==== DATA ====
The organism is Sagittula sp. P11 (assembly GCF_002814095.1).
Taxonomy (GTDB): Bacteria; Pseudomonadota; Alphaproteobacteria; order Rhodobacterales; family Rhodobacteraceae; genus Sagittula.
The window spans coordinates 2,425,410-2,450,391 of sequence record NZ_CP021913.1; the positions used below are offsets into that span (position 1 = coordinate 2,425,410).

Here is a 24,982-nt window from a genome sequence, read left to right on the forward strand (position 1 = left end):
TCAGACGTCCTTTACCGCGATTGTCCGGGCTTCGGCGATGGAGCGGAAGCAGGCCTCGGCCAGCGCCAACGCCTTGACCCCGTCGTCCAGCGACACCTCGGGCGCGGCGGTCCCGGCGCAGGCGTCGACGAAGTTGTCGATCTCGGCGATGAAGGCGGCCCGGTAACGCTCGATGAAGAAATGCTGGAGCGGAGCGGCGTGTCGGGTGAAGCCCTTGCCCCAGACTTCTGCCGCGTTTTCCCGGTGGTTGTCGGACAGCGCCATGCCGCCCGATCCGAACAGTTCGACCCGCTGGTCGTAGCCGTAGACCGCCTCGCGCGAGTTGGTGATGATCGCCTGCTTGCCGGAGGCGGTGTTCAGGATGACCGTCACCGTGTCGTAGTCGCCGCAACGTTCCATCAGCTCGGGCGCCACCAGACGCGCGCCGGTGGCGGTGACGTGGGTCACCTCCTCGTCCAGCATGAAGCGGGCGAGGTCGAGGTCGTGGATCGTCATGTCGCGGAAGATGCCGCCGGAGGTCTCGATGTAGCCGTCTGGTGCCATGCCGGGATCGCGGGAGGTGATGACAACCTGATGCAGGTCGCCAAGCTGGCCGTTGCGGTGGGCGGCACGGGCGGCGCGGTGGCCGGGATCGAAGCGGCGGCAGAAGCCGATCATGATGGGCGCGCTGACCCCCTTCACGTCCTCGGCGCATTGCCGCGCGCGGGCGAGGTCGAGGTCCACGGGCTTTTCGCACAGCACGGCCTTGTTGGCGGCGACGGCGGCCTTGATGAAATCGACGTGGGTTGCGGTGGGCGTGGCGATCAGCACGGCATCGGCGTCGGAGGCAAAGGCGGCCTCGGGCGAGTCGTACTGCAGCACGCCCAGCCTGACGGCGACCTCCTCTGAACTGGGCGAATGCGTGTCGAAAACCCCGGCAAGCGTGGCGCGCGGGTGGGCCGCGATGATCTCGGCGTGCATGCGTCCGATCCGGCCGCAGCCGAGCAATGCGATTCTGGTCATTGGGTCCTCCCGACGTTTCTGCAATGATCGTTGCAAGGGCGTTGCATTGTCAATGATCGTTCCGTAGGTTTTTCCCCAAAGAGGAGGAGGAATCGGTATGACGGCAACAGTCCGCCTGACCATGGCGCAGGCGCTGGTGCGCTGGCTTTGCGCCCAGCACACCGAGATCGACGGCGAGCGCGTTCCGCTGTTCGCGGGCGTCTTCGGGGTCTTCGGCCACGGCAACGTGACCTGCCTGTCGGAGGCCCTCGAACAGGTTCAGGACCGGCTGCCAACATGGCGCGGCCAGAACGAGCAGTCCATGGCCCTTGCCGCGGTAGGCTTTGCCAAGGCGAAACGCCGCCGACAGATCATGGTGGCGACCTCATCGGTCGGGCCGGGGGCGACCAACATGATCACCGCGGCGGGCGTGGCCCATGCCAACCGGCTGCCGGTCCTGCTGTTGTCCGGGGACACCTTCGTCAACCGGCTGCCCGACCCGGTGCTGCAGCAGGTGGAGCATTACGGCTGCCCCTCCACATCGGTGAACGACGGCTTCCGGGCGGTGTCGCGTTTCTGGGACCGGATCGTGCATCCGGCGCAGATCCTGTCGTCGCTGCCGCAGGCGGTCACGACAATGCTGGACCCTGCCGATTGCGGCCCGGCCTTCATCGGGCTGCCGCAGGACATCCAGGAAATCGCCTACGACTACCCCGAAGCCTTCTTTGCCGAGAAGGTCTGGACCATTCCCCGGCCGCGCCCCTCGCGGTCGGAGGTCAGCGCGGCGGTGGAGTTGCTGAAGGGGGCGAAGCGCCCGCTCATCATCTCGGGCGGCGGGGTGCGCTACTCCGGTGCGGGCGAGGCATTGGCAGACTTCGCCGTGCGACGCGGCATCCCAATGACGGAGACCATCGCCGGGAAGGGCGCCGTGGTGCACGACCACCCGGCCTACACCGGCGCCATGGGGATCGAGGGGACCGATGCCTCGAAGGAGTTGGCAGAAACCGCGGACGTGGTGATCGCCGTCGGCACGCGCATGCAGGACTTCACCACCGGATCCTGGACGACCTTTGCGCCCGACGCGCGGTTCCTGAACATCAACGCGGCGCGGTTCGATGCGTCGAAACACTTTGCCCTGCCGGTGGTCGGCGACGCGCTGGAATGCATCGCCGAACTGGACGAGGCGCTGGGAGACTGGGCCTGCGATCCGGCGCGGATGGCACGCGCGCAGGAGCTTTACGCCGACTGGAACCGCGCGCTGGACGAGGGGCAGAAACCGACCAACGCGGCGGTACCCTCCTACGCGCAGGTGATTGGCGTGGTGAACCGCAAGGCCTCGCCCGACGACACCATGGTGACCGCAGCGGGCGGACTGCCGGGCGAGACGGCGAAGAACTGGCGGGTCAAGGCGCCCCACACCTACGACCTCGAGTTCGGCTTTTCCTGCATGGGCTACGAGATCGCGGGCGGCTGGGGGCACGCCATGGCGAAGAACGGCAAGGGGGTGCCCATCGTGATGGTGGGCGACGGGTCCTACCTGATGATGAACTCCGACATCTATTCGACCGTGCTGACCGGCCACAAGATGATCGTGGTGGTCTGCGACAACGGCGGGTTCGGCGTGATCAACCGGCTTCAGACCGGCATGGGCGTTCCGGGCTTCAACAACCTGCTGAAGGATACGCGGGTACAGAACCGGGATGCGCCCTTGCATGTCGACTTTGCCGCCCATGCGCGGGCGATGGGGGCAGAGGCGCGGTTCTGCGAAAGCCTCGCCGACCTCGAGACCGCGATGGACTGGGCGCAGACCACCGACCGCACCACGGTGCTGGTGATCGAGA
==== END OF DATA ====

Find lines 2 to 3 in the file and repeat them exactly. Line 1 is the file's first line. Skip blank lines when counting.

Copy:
Taxonomy (GTDB): Bacteria; Pseudomonadota; Alphaproteobacteria; order Rhodobacterales; family Rhodobacteraceae; genus Sagittula.
The window spans coordinates 2,425,410-2,450,391 of sequence record NZ_CP021913.1; the positions used below are offsets into that span (position 1 = coordinate 2,425,410).